Thursday, March 17, 2011
Smoked Corned Beef Brisket
Happy St. Patrick's Day, if you aren't wearing Green, pinch yourself for me!
My husband loves to smoke meat as well as barbecue, you might say he is a fiend for it actually. St. Patrick's Day was coming up and we decided to smoke the Corned Beef Brisket for a change and see how it worked out. I did some research on the subject and the cut you really want to purchase is the Flat Cut, you pay a bit more that the Point Cut but it is well worth it.
I must say it worked out extremely well. This is our new GO TO method of making Corned Beef from now on. We smoked with Mesquite and prior to smoking plastered the meat with a wonderful mixture of flavor.
Here is how you do it!
1 Flat Cut (not point) Corned Beef Brisket
1/4 cup Grainy Mustard (we used a combo of honey, brown deli and horseradish blend mustard, use what you have)
2 tbl Apple Juice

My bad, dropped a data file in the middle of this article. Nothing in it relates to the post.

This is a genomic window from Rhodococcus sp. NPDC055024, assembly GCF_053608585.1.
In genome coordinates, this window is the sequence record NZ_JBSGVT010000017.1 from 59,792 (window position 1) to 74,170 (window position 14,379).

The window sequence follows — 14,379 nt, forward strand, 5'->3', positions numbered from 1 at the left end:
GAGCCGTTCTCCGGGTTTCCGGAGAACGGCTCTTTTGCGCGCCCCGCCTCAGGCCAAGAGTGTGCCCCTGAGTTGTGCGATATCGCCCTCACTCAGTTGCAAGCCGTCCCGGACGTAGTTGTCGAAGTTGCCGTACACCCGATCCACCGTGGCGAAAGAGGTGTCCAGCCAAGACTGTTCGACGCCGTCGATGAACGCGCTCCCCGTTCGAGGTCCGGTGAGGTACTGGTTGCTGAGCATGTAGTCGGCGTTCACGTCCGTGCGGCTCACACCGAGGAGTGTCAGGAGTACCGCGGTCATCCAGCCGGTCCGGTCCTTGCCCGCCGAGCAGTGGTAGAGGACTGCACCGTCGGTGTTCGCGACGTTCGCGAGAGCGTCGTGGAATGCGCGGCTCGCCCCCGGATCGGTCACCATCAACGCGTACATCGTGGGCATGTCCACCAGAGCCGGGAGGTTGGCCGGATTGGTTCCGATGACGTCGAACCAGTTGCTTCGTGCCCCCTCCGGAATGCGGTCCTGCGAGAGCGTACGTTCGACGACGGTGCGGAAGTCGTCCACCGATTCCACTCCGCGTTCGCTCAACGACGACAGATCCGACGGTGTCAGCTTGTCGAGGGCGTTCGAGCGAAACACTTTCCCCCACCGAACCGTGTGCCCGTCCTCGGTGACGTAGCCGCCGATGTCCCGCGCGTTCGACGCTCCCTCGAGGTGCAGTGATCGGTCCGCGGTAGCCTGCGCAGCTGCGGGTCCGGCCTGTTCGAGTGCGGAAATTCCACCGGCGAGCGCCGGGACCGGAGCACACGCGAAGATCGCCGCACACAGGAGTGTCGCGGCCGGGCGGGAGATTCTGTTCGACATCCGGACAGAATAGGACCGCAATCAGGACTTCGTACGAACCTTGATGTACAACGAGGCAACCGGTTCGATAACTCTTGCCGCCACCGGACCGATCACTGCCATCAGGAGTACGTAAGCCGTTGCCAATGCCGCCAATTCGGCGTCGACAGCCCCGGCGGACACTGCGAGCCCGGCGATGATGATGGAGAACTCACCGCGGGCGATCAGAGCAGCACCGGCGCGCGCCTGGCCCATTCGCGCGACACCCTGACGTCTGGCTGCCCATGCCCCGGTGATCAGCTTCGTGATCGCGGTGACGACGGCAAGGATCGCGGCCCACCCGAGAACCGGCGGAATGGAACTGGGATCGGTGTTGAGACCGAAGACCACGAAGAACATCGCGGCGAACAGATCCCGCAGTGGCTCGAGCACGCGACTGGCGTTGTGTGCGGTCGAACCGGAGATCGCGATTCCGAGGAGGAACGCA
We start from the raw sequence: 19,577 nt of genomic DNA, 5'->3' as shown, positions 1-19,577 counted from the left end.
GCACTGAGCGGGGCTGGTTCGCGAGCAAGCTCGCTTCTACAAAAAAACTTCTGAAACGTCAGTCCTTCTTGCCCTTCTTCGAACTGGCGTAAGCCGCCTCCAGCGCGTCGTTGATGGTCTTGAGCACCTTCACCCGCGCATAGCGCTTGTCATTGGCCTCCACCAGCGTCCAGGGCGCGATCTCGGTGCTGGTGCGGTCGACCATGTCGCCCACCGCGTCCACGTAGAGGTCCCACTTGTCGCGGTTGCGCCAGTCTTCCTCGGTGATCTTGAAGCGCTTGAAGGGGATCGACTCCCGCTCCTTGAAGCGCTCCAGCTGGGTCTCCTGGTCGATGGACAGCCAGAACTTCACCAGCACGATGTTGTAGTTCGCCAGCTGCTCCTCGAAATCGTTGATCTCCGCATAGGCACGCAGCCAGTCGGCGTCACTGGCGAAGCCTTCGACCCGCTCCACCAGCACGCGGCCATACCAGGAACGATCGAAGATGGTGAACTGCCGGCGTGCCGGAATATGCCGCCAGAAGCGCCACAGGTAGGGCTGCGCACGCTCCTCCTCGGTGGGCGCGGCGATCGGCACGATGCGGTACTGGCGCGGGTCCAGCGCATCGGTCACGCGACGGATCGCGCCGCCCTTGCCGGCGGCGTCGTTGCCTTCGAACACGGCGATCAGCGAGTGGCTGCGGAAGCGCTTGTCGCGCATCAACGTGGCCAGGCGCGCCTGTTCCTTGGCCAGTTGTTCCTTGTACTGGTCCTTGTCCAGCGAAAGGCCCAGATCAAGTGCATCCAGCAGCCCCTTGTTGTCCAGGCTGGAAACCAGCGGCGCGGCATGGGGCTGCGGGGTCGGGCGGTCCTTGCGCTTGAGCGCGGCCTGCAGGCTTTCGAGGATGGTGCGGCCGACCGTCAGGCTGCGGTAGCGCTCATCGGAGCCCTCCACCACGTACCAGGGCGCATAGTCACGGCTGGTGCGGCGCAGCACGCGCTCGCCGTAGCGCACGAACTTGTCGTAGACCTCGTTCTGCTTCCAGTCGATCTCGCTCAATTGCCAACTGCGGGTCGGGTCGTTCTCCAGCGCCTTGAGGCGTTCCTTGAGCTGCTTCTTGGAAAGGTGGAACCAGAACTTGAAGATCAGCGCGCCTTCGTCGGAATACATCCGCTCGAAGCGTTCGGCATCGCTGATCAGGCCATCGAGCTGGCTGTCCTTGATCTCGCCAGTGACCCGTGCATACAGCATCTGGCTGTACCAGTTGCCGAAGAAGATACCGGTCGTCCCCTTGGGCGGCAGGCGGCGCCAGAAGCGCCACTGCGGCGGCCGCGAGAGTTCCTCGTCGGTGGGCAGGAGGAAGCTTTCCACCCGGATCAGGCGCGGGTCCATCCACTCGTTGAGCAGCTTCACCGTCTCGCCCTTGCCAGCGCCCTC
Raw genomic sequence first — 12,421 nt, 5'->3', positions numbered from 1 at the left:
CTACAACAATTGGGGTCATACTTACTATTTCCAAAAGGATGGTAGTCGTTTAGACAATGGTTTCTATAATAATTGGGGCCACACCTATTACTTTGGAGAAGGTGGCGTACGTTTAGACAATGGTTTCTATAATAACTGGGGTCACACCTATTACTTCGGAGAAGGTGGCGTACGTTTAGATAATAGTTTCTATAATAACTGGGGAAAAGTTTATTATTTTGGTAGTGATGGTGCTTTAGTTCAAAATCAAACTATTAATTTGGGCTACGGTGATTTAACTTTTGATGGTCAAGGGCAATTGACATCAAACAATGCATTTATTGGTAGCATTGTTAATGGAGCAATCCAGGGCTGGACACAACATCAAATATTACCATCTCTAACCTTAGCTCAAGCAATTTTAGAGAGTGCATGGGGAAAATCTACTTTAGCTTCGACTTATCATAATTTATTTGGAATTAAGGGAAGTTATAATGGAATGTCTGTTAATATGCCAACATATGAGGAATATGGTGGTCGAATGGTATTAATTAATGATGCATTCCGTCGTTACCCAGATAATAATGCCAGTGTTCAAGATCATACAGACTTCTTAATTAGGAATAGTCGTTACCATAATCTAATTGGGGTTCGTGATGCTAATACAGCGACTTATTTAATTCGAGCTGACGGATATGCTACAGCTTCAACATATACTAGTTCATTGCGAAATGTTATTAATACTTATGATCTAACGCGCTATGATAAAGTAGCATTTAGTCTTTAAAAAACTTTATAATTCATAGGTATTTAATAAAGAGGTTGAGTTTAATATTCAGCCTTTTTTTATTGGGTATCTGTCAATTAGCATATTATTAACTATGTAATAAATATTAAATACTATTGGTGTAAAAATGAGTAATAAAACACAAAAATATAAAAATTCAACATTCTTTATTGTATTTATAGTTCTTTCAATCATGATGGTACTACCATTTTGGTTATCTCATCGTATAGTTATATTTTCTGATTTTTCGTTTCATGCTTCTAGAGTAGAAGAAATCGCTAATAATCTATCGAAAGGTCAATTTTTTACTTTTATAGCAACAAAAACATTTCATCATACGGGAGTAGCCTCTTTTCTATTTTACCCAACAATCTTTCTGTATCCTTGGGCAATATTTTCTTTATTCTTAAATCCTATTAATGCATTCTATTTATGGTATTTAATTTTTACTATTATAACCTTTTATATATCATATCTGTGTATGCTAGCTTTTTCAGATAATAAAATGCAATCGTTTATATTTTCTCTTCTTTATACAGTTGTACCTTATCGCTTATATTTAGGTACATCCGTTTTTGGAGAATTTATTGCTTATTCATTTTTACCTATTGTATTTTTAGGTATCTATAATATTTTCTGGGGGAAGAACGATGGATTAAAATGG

1 tbl fresh ground black pepper
Pickling spices (which came with the meat)
Mix the above ingredients and plaster on your Corned Beef. Since this was a "cryo packed" corned beef, it's plenty salty so do NOT add additional for the rub.
Smoke at 250 degrees using Mesquite (or Hickory) for approximately 12 hours or internal temperature reaches 185 degrees. Pull it, wrap in foil and finish in the oven at 350 degrees until internal temperature reaches 195 to 2005 degrees.
Let rest for 30 minutes to an hour, slice (against the grain - typically the shortest direction; see the pictures) and serve. If you can do this a day in advance, immediately chill the brisket. The rendered fat will harden and other goodness will gel. Discard the fat and use the gel as a sauce (nice golden brown once reheated and it really carries the smokey flavor).
If you don't have a smoker, you could do it in the oven as well just make sure you monitor the temperature of the meat. I would consider adding 1/4 to 1/2 tsp of either Hickory or Mesquite liquid smoke to the paste/topping prior to cooking to get a good, subtle infusion of smoke. Though beef can be eaten at 145 degrees, briskets really need to go to 195-205 so you render the fat and connective tissues (also making the meat fall-apart tender).
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